Over the next couple of months Morning Glory was mostly bedridden and underwent a punishing schedule of chemotherapy and radiotherapy but knowing her time was near and having heard the voice of her Goddesses calling, she called for a stop of her treatment wishing only to return home and spend her last moments with her lifelong mate Oberon and their extended family and friends. Sadly at 5:42 on the 13th of May 2014 at their home “Raven Haven”, with Oberon at her side and surrounded by family and friends, she accepted the call of the Goddess and passed into the “Elysian Fields” to find her.
Books she wrote
Creating Circles & Ceremonies: Rituals for All Seasons and Reasons, with Oberon Zell-Ravenheart
- Oberon Zell-Ravenheart (Author)
- English (Publication Language)
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Creating Circles and Ceremonies is the accumulation of decades of circles, ceremonies, rituals, Mystery plays, initiations, rites of passage, and other magical workings co-created by the Zell-Ravenhearts.
Here, in one easy-to-read volume, is their collection of chants, invocations, circle-castings, quarter-callings, spells, and ceremonies. It is also a “kit” to use to assemble your own rituals, for any season or reason:
Book I present a basic ritual outline. Each element is followed by numerous examples which may be “plugged in” to customize your own ceremony.
Book II gives numerous examples of actual ceremonies: Esbats (full Moons) and special occasions; Rites of Passage; Mysteries and Initiations; spells and consecrations. These can be adapted and modified as needed for any size group. From small family gatherings in your living room, to huge outdoor celebrations involving thousands of people.
Book III provides an assortment of full rituals and ritual elements for celebrations of the eight great seasonal festivals called the Wheel of the Year. Versions of these have been commemorated for millennia in most traditional cultures of the Northern Hemisphere; and today are universal throughout the worldwide Pagan community.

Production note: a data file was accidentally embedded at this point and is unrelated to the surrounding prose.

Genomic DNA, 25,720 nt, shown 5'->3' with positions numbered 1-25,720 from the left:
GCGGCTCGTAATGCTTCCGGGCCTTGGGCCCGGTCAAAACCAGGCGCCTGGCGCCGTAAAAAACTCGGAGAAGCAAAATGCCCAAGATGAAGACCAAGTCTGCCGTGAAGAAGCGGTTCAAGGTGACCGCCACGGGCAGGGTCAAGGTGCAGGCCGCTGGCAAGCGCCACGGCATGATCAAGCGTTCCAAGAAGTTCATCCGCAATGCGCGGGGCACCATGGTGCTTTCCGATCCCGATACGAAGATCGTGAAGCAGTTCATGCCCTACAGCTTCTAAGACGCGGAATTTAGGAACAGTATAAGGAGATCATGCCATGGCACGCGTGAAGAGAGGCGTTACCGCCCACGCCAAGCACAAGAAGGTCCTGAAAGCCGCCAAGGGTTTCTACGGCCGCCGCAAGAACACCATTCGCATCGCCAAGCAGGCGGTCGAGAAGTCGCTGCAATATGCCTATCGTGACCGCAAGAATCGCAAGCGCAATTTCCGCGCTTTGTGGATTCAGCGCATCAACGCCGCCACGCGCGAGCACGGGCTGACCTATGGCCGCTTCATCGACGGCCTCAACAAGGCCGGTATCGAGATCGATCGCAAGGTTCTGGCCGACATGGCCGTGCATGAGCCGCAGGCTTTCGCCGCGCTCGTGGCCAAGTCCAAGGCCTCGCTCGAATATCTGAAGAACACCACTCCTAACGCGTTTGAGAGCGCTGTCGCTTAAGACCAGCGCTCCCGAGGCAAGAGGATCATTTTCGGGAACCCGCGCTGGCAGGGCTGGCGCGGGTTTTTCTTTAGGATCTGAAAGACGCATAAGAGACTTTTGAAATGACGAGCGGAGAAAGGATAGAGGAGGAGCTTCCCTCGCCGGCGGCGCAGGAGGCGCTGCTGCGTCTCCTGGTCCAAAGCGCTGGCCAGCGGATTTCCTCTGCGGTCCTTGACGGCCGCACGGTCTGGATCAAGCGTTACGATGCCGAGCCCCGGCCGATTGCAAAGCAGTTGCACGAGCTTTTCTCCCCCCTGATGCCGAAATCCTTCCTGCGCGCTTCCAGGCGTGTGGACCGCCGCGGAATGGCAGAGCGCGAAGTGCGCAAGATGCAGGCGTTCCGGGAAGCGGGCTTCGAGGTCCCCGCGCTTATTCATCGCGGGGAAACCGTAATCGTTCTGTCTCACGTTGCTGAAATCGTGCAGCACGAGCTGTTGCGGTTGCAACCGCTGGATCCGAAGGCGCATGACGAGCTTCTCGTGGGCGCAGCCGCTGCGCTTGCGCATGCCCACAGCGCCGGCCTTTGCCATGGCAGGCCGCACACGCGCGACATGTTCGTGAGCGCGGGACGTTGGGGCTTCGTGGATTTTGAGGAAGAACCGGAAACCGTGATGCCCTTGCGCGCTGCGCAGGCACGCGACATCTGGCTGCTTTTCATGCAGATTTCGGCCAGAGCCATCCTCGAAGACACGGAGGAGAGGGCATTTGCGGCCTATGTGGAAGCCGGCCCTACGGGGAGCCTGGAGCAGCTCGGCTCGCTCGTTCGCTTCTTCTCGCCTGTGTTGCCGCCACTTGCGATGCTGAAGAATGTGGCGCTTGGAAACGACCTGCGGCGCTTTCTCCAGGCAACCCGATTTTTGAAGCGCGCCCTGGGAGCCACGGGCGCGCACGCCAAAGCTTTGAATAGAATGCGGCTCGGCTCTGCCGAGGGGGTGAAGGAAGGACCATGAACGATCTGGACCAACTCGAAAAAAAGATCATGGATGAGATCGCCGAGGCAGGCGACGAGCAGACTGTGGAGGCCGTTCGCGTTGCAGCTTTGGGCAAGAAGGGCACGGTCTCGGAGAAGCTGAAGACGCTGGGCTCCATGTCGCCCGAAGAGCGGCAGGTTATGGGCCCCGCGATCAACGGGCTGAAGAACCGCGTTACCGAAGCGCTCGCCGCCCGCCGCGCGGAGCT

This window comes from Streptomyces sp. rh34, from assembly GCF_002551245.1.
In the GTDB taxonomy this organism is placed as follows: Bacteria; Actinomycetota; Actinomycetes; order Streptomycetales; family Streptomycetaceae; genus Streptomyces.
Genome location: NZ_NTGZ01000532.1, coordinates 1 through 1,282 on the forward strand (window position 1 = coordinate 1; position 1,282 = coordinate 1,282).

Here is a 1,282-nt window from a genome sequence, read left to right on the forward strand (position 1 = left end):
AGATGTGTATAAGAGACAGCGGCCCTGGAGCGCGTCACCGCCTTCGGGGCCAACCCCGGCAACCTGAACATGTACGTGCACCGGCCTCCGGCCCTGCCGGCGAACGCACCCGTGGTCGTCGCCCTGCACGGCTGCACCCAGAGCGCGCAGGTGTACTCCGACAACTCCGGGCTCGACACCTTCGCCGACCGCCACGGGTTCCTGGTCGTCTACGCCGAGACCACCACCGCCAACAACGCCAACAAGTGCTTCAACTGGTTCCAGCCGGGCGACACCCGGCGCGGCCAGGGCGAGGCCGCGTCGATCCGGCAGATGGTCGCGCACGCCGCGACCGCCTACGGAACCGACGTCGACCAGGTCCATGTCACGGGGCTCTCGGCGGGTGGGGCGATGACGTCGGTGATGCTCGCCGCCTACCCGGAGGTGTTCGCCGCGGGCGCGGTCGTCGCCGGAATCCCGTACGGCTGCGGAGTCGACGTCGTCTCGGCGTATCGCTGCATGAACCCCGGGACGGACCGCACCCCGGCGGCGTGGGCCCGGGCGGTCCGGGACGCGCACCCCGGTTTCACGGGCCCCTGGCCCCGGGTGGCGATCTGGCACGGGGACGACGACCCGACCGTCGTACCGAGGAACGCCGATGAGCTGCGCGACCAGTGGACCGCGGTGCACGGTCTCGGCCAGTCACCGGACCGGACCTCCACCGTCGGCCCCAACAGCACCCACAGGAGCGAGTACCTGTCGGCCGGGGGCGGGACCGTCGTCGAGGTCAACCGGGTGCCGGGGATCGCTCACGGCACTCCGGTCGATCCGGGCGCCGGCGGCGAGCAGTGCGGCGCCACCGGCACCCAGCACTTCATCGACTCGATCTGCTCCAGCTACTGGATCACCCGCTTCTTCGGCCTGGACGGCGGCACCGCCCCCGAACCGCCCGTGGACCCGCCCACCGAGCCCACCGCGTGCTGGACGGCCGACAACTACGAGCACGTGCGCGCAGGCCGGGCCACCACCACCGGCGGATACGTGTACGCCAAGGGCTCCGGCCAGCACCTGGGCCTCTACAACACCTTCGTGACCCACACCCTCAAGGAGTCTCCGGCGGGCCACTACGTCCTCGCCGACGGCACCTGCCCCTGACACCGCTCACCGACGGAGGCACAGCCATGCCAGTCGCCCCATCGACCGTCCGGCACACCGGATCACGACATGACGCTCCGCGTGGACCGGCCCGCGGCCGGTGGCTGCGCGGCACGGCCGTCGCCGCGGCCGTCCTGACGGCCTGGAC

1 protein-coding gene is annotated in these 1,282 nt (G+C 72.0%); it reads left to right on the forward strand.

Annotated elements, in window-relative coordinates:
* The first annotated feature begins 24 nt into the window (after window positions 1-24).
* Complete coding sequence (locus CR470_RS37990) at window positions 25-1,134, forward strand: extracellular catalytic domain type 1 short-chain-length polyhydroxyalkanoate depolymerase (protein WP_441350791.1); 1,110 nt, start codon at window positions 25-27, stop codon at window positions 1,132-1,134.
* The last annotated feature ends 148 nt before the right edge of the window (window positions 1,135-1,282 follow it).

Grimoire for the Apprentice Wizard, with Oberon Zell-Ravenheart
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This essential handbook contains everything an aspiring Wizard needs to know. It is profusely illustrated with original art by Oberon and friends, as well as many woodcuts from medieval and alchemical manuscripts, plus charts, tables, and diagrams. It also contains: Biographies of famous Wizards in history and legend; Descriptions of magical tools and regalia (with full instructions for making them); spells and workings for a better life; rites and rituals for special occasions; a bestiary of mythical creatures; systems of divination; the Laws of Magic; myths and stories of gods and heroes; lore and legends of the stars and constellations; instructions for performing amazing illusions, special effects, and many other wonders of the magical multiverse.
As a handbook and guide for becoming a Wizard, this is as near perfect and honest a book as one will find today. New Page Books has done a great service to the paranormal and occult community readers by publishing this worthwhile reference book.
See also The Morning Glory Zell Foundation to create a Pagan conference center and eco-village, library and museum to house Morning Glory’s Goddess collection.